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Movies for Gun Guys: Six Days

Overview: The Special Air Service Regiment raid on the Iranian embassy in London has been covered in documentaries, print, film, and tabloids since 1980, and for good reason. It marked the very public beginning of modern counter-terrorist operations and cemented the reputation of the regiment as subject matter experts when it came to shooting motherf*ckers in the face. Six Days looks at the operation through the eyes of Rusty Fermin, an NCO who participated in the op, though watching the movie, you’d be forgiven for thinking he was chief cook and bottle washer, rather than one of the assaulters. In actuality, more than 40 members of B Squadron led by Maj. Hector Gullan participated in the raid, including an assault team who breached through the wall of the adjacent Ethiopian embassy, something entirely missing from the movie version. RECOIL readers will probably chuckle at the scene where the Pagoda Troop’s pagers go off as they conclude a live-fire hostage rescue drill inside a shoot house. Made of plywood.

What We Like: Despite taking liberties with contributions of the rest of the squadron and training for the op, the timeline is broadly true to life. The film captures the reality of both boredom and anxiety as the clock ticks toward the various deadlines issued by the terrorists, who are unaware that their demands cannot possibly be met. When they finally realize their plan isn’t going to result in the Iranian government releasing their comrades in arms, they still don’t believe the British government will take direct action, right up until the point they do. Rappelling from the embassy roof, one assault team breaches the rear second floor windows with sledgehammers, after one of the assaulters gets tangled in his rope, preventing the original plan to place a frame charge. A frame charge is successfully placed on the front of the building, which acts as the signal for the rest of the teams to enter and mag dump 30 rounders into all but one of the terrorists, who only escapes the same fate due to the presence of TV cameras.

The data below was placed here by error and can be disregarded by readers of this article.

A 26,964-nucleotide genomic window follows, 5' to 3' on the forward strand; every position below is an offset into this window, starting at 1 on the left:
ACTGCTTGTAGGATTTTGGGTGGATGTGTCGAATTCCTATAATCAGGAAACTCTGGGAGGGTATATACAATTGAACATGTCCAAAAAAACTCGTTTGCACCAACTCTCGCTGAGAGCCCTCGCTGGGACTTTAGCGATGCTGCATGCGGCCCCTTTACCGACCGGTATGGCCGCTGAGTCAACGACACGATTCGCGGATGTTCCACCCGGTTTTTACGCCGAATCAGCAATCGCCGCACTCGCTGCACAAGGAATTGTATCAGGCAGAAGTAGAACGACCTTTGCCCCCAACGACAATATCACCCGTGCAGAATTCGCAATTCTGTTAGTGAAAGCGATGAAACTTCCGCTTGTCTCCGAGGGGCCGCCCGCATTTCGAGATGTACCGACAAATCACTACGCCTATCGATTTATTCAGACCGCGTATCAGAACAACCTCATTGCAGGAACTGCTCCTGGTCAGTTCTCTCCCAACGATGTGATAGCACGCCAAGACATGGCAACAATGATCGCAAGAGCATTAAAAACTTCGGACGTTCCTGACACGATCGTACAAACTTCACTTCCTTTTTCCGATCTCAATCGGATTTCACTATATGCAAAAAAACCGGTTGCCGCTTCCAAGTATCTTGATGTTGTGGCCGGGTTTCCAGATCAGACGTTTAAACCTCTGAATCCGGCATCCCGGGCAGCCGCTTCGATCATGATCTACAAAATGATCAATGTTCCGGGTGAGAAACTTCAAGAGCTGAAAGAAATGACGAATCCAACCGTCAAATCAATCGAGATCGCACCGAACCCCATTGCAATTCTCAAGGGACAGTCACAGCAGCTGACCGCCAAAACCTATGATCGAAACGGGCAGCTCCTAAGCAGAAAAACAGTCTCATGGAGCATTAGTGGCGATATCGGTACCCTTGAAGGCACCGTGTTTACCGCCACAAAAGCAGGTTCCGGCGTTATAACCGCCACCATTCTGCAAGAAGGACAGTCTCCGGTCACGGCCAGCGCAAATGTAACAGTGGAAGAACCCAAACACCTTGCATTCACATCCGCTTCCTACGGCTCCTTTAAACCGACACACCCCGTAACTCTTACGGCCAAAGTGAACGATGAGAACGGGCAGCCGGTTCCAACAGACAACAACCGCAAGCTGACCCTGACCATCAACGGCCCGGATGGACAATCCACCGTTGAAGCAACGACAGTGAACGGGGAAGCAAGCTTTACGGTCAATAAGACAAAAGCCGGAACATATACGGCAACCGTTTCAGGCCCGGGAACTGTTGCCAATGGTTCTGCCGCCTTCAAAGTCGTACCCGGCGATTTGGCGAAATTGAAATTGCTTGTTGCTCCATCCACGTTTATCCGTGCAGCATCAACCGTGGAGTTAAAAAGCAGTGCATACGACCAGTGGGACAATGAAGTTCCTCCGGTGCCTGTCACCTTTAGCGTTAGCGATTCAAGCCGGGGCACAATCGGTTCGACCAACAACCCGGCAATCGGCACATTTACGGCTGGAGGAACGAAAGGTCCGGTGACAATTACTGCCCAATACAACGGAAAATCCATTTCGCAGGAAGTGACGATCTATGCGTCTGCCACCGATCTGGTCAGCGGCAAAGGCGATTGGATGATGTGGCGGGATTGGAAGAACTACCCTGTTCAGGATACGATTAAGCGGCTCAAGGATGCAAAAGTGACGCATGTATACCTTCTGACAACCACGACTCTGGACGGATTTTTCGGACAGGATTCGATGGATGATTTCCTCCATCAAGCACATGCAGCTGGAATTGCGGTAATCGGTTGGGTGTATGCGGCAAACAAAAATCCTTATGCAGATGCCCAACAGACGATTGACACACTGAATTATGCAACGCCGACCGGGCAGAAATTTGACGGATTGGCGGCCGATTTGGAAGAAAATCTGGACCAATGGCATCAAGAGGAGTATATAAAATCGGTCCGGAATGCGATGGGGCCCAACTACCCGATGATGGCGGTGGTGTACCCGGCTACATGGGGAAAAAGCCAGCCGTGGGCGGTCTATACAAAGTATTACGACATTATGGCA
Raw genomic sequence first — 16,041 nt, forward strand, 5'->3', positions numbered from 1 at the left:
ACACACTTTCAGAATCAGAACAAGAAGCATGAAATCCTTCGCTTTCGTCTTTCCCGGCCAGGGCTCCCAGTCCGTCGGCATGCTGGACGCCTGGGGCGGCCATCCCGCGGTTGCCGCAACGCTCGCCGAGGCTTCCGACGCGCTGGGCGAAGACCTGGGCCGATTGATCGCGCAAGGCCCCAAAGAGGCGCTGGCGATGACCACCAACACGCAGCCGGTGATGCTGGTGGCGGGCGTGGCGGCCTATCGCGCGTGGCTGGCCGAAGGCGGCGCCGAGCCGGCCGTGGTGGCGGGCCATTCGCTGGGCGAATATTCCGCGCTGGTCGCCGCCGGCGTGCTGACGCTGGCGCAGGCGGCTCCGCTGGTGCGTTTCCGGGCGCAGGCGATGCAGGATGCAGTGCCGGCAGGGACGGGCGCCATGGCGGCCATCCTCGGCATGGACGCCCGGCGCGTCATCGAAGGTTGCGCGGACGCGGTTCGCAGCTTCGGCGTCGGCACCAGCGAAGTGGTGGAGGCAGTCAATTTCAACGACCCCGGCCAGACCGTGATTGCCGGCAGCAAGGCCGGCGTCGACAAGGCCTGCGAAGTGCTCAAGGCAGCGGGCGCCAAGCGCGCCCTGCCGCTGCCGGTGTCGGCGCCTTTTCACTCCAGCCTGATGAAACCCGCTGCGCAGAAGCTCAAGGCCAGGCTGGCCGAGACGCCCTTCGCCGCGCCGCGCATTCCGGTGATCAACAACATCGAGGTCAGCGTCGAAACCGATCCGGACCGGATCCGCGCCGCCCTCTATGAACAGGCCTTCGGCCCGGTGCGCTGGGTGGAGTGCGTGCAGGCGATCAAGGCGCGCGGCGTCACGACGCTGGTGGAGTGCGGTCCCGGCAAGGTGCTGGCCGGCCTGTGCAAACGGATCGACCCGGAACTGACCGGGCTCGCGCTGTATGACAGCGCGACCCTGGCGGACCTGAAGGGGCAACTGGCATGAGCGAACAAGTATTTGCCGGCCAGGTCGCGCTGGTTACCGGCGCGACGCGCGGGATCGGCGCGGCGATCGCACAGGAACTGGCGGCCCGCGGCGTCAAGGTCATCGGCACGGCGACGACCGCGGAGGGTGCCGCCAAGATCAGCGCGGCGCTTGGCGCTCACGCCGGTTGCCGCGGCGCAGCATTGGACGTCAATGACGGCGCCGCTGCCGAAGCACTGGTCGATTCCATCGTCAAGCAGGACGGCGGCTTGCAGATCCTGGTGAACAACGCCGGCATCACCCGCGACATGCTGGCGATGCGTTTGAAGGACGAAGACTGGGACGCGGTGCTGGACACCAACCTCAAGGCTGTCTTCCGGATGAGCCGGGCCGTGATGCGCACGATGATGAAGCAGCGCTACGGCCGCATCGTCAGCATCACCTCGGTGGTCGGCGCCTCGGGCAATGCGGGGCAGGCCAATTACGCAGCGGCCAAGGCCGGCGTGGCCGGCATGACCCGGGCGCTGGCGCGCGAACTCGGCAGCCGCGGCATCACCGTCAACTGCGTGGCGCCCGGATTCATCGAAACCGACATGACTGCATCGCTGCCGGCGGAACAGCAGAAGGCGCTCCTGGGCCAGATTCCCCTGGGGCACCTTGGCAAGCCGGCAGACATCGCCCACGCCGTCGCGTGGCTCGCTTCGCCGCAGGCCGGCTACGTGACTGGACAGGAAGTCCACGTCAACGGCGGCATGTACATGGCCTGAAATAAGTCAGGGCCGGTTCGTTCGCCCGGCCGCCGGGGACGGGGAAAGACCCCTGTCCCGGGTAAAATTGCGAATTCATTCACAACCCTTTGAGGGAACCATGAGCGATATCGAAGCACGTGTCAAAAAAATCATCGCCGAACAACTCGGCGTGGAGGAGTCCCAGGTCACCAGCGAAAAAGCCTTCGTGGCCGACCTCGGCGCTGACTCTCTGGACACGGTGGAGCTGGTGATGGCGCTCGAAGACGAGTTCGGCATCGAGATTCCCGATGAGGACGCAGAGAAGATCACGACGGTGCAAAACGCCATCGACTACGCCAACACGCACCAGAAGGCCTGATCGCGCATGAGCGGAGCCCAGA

Gun Guy Highlights: It would have been easy for the production’s prop master and armorer to simply give the Iranian hostage takers AKs, because that’s what bad guys use, right? Instead, the correct Polish PM63 RAK machine pistol makes a rare appearance on screen, wielded by one of the terrorists, and a Czech vz61 Skorpion is instantly recognizable by firearms aficionados. SAS troopers are kitted out with MP5s and S6 respirators, along with their frickin’ enormous MagLite WMLs. Black coveralls and body armor set the de facto wardrobe for all action movies well into the ’90s, while the interaction between the terrorist and the Metropolitan police hostage negotiator is a good case study into the TTPs of the day. Fun facts — the commanding officer of the SAS involved in the raid, Lt Col Mike Rose, went on to run SF operations in the Falklands War and commanded UN forces in the former Yugoslavia during the ’90s, while the Director of SF, Gen Peter de la Billiere, was CinC of British forces during Desert Storm.

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Editor's Note: This is a Section of the Article Movies for Gun Guys Published in RECOIL Issue #55.


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